MRCGP & GP Training
What is Work-Place Based Assessment (WPBA)?
WPBA assessment is basically a set of assessments that test what you actually do in General Practice. Of course, there are lots of different things we do in General Practice and one of the reasons why there are so many different assessments is to cover the range of things we do (for example, COTs for consultation skills, Audio COT for telephone consultation skills). But the other reason why there are so many different WPBA assessment types is because some of them test the SAME thing – which is a good thing – because it makes assessment more reliable at providing a true picture of you through something called triangulation. Triangulation is is a process by which a teacher collects evidence about how good a student is at something – this evidence is collected from two, three or more different sources – each looking at the same area of assessment BUT from a different window. These sources are direct observations, video observations, case studies, conversations with colleagues (MSF. CSR & ESR), conversations with patients (PSQ) and so on.
How does WPBA work?
As you can see there are lots of different types of WPBA. And more will be added as the years go by and the RCGP decides what other elements need testing. The process is outlined in the infographic above. In summary… you decide when these assessments take place (usually when you feel you are ready), but don’t overlook the minimum number you have to do in each post. And remember, minimum numbers are MINIMUM – you should be aiming to do lots more!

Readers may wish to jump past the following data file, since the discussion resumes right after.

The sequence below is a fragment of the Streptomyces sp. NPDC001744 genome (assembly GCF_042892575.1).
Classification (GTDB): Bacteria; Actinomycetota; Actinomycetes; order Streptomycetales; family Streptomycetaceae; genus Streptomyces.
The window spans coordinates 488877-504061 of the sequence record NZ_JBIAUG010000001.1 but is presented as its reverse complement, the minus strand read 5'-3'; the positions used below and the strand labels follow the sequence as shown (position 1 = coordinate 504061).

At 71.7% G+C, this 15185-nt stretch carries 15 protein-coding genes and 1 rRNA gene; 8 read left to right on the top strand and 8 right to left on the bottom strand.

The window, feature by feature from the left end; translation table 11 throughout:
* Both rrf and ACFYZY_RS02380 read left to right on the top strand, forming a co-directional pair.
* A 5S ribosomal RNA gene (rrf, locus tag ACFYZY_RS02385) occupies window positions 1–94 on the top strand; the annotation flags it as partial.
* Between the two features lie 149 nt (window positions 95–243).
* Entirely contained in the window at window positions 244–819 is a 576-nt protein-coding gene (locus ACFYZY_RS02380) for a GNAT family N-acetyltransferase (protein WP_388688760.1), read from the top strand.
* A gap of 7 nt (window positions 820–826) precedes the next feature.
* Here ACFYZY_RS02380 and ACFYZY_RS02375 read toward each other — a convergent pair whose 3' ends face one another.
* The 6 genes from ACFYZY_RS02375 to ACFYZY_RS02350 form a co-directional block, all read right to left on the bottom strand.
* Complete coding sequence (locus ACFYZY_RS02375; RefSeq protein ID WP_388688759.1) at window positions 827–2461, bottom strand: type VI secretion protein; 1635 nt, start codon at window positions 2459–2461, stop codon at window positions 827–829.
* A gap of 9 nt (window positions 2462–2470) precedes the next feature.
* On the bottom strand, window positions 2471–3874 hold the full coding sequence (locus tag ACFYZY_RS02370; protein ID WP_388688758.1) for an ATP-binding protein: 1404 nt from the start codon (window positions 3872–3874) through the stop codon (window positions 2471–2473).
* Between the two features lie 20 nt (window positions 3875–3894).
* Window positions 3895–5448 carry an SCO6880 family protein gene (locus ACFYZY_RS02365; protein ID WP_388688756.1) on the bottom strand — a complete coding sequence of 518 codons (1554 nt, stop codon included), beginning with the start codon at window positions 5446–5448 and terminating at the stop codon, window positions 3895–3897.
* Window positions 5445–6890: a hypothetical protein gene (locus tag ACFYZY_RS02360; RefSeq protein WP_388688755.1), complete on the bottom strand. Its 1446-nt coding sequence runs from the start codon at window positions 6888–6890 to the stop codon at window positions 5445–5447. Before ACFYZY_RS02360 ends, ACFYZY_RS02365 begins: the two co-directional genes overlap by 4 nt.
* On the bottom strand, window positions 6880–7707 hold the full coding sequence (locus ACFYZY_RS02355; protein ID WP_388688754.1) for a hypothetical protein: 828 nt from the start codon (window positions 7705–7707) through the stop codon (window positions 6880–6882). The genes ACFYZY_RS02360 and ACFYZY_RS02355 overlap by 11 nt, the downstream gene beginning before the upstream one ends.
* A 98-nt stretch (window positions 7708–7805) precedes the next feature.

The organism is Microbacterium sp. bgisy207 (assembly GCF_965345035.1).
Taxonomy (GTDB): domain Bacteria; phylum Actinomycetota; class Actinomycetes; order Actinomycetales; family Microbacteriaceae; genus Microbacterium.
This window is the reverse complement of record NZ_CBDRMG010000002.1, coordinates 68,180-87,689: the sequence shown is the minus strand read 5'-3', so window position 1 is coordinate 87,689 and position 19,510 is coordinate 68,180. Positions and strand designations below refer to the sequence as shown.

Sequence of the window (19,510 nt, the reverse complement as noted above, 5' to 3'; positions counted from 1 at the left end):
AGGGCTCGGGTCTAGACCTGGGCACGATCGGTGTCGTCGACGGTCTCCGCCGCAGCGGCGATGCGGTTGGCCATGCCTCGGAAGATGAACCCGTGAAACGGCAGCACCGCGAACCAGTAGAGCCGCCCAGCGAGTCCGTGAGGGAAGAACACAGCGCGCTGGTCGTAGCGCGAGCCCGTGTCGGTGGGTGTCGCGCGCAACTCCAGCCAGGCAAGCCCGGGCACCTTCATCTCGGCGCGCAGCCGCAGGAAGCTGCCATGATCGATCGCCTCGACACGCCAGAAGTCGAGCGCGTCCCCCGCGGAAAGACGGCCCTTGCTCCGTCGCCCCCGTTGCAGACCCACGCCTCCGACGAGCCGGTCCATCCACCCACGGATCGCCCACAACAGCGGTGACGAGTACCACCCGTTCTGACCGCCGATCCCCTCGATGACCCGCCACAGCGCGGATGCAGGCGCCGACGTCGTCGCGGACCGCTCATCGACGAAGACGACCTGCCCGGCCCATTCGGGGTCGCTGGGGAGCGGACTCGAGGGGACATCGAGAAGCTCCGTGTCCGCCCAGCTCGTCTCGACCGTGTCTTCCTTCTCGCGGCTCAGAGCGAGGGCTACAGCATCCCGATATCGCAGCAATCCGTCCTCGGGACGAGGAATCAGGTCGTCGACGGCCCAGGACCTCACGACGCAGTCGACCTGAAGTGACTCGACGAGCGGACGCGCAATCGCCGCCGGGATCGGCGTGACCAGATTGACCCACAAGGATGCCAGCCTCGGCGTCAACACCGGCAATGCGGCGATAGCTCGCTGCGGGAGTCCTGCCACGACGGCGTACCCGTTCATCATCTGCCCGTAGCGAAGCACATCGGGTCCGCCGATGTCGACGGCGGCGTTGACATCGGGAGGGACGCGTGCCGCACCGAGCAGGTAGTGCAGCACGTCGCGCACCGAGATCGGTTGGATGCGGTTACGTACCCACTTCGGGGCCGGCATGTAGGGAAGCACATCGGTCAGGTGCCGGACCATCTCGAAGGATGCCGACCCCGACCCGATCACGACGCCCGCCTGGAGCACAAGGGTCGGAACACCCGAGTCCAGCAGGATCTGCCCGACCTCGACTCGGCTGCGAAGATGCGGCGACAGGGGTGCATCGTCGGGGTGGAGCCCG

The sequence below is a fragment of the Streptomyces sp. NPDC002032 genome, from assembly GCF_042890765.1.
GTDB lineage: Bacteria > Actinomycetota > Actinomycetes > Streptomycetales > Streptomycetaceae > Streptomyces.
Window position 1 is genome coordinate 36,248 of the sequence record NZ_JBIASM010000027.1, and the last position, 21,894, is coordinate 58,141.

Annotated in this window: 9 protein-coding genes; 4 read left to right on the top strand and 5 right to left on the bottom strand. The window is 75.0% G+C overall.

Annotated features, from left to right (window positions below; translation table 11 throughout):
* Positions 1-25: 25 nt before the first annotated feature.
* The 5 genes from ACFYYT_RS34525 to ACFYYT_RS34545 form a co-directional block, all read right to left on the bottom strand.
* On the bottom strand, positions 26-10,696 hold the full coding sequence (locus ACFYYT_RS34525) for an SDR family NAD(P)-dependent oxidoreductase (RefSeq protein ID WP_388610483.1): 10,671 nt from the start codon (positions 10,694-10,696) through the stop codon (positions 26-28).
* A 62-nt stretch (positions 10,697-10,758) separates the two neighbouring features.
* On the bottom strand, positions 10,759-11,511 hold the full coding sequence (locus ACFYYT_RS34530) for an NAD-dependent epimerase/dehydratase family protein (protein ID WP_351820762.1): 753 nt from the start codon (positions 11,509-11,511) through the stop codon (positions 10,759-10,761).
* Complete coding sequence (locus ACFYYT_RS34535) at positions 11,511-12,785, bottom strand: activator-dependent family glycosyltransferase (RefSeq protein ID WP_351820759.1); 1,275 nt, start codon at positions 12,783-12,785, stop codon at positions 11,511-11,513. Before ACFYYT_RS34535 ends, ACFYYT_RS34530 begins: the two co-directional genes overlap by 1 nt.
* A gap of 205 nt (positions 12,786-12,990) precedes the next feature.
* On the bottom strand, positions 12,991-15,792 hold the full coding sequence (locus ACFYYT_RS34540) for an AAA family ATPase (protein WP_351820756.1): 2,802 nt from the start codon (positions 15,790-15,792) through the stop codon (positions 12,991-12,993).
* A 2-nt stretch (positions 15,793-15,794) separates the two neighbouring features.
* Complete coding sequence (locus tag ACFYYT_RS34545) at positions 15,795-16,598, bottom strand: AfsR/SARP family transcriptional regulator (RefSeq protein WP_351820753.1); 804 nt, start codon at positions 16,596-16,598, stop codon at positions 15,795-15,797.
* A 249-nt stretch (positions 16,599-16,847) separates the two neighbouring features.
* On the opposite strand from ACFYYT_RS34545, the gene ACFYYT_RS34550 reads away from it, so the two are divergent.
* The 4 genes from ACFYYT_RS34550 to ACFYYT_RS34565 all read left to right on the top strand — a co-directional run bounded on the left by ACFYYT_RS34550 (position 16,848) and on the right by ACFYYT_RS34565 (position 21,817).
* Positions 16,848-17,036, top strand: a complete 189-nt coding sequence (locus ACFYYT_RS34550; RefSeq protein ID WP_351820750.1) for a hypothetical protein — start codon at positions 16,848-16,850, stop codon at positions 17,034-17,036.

- WPBA will look at YOUR relationships with colleagues and with patients. It will look at things like continuity of care, patient centredness, empowerment and patient satisfaction .
- The WPBA tools are designed to capture evidence of performance in a structured and formative (developmental) way. It is important to note that there is no pass/fail standards in any of these work-place based assessments. The tools simply serve to harvest information and provides the supervisor with material for feedback and identification of learning needs.
- Therefore, not reaching the required standard in one element of WPBA does not necessarily lead to failure of WPBA. Because there is an overlap in some of the competencies being tested by the different components of WPBA, poor performance in one component will result in looking for the those competencies in the other components to see if you made up for it there; they look at the overall picture.
- So don’t be disheartened if you get an “NFD” grade – instead, see it as a positive opportunity – that you have identified an area that needs working on.
3 important points about WBPA